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lio more the birds shall imitate her lays,
| Delight no more-O Thou my voice inspire
A Virgin shall conceive, a Virgin bear a Son!
From Jesse's' root behold a branch arise,
Her fate is whisper'd by the gentle breeze, The ethereal spirit o'er its leaves shall move,
And in soft silence shed the kindly shower!
The sick and weak the healing plant shall aid, 15 Swell'd with new passion, and o'ertiows with tears; From storm a shelter, and from heat a shade. The winds, and trees, and foods, her death deplore, All crimes shall cease, and ancient frauds shall fail; Daphne our grief, our glory now no more! Returning Justice lift aloft her scale;
But see! where Daphne wondering mounts on high, Peace o'er the world her olive wand, extend, Above the clouds, above the starry sky!
And white-robed Innocence from heaven descend. 20 Eternal beauties grace the shining scene,
Swift fly the years, and rise the expected morn! Fields ever fresh, and groves for ever green! Oh spring to light, auspicious Babe, be born! There, while you rest in amaranthine bowers, See, Nature hastes her earliest wreaths to bring, Or from those meads select unfading flowers, With all the incense of the breathing spring : Behold us kindly, who your name implore, See lofty Lebanon' his head advance,
25 Daphne, our goddess, and our grief no more! See nodding forests on the mountains dance: LYCIDAS.
See spicy clouds from lowly Saron rise,
Hark! a glad voice the lonely desert cheers;
Ver. 8. A Virgin shall conceive-Al crimes shall While plants their shade, or flowers their odours give, cease, &c.] Virg. Ecl. iv. ver. 6.
Jam redit et virgo, redeunt Saturnia regna,
Jam nova progenies cælo demittitur alto.
Te duce, si qua maneant sceleris vestigia nostri, But see! Orion sheds unwholesome dews;
Irrita perpetua solvent formidine terras
Pacatumque reget patriis virtutibus orbem. Arise, the pines a noxious shade diffuse;
"Now the virgin returns, now the kingdom of Saturn Sharp Boreas blows, and Nature feels decay,
returns, now a new progeny is sent down from high hea. Time conquers all, and we must Time obey. ven. By means of thee, whatever reliques of our crimes Adieu, ye vales, ye mountains, streams, and groves ; remain, shall be wiped away, and free the world from
perpetual lears. He shall govern the earth in peace, Adieu, ye shepherd's rural lays and loves;
with the virtues of his father.' Adieu, my flocks; farewell, ye sylvan crew :
Isaiah, ch. vii, ver. 14--Behold a Virgin shall conceive Daphne, farewell! and all the world, adieu !
and bear a Son. Chap. ix. ver. 6, 7.-Unto us a child is born; unto is a Son is given; the Prince of Peace: of the increase of his government, and of his peace, there shall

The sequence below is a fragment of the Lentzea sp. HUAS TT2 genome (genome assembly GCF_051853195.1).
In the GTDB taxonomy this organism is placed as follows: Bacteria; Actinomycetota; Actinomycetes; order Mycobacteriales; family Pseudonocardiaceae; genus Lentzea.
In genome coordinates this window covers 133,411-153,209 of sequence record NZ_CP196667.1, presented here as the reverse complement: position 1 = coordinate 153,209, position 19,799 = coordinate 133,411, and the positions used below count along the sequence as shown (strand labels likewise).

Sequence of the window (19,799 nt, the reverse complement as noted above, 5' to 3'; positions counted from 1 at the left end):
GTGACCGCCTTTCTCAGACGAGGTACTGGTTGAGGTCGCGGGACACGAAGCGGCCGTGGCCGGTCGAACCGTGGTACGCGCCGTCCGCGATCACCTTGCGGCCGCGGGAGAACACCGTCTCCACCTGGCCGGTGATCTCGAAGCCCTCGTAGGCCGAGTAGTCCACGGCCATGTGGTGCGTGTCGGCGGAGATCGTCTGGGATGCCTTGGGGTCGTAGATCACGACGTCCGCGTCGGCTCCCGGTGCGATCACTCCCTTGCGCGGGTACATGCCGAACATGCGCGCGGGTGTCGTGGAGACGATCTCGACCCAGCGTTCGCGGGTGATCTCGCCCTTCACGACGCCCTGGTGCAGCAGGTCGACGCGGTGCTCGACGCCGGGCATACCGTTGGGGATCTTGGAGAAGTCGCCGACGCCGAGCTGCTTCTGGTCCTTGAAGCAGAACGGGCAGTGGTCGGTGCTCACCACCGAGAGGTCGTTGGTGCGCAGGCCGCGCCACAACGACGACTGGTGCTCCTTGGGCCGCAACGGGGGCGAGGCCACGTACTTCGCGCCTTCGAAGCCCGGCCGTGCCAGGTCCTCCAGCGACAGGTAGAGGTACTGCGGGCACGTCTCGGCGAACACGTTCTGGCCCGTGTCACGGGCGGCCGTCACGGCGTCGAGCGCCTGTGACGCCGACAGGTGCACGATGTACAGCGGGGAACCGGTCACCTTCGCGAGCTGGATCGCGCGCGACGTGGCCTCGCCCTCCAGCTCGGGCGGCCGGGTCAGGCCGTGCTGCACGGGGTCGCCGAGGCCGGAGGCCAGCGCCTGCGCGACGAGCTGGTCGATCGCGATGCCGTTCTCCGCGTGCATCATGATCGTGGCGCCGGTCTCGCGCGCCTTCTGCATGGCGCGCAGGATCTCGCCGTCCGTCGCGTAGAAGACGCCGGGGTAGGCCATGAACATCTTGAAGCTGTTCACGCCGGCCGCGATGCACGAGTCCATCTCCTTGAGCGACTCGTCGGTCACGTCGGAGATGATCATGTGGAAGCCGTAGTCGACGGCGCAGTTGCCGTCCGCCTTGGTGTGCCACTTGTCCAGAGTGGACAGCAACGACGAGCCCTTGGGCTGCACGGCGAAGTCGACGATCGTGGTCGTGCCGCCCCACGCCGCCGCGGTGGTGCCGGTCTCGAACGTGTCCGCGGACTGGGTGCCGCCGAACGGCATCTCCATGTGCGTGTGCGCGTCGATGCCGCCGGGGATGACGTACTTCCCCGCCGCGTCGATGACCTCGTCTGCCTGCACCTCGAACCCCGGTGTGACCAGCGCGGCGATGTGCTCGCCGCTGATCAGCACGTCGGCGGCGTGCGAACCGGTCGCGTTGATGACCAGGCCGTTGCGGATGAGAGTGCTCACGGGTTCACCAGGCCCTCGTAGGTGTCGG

be no end: upon the throne of David, and upon his king. MESSIAH.
dom, to order and to establish it, with judgment and
with justice, for ever and ever.' A sacred Eclogue in Imitation of Virgil's Pollio. Ver. 23. See, Nature hastes, &c.] Virg. Ecl. iv. ver. 18.
At tibi prima, puer, nullo minuscula cultu,
Errantes hederas passim cuin baccare tellus
Mixtaque ridenti colocasia fundet acanthoIn reading several passages of the prophet Isaiah, which
Ipsa tibi blandos fundont cunabula tiores. foretell the coming of Christ, and the felicities attend
For thee, O child, shall the earth, without bring tiled, ing it, I could not but obrerve a remarkable parily be produce her early onerings; winding ivy, mixed with tween many of the thoughts, and those in the Pollio baccar, and colocissia with smiling acanthus. Thy craof Virgil. This will not seem surprising when we re. dle shall pour forth pleasing flowers about thee.' flect, that the eclogue was taken from a Sibylline pro
Isaiah, ch. XXXV. ver. 1.- The wilderness and the phecy on the same subject. One may judge that Virgil and blossom as the rose. Ch Ix. ver. 13. — The glory of
solitary place shall be glad, and the desert shall rejoice did not copy it line for line; but selected such ideas as Lebanon shall come unto theo, the fir-tree, the pine tree, best agreed with the nature of pastoral poetry, and and the box together, to beautify the place of thy sancdisposed them in that manner which served most totuary.' beautify his piece. I have endeavoured the same in Ver. 29. Hark! a glad voice, &c.] Virg. Ecl. iv. ver. 46. this imitation of him, though without admitting any Aggredere ô magnos (aderit jam tempus) honores, thing of my own; since it was written with this par Cara Deum soboles, magnum Jovis incrementuin! ticular view, that the reader by comparing the several Ecl. v. ver. 62. thoughts, might see how far the images and descriptions Ipsi lætitia voces ad sidera jactant of the prophet are superior to those of the poet. But as I Intonsi montes, ipsæ jam carmina rupes, fear I have prejudiced them by my management, I shall Ipsa sonant arbusta, Deus, Deus ille, Menalca! subjoin the passages of Isaiah, and those of Virgil, un. O come and receive ile mighty honours: the time der the same disadvantage of a literal translation. draws nigh, O beloved offspring of the gods! () great in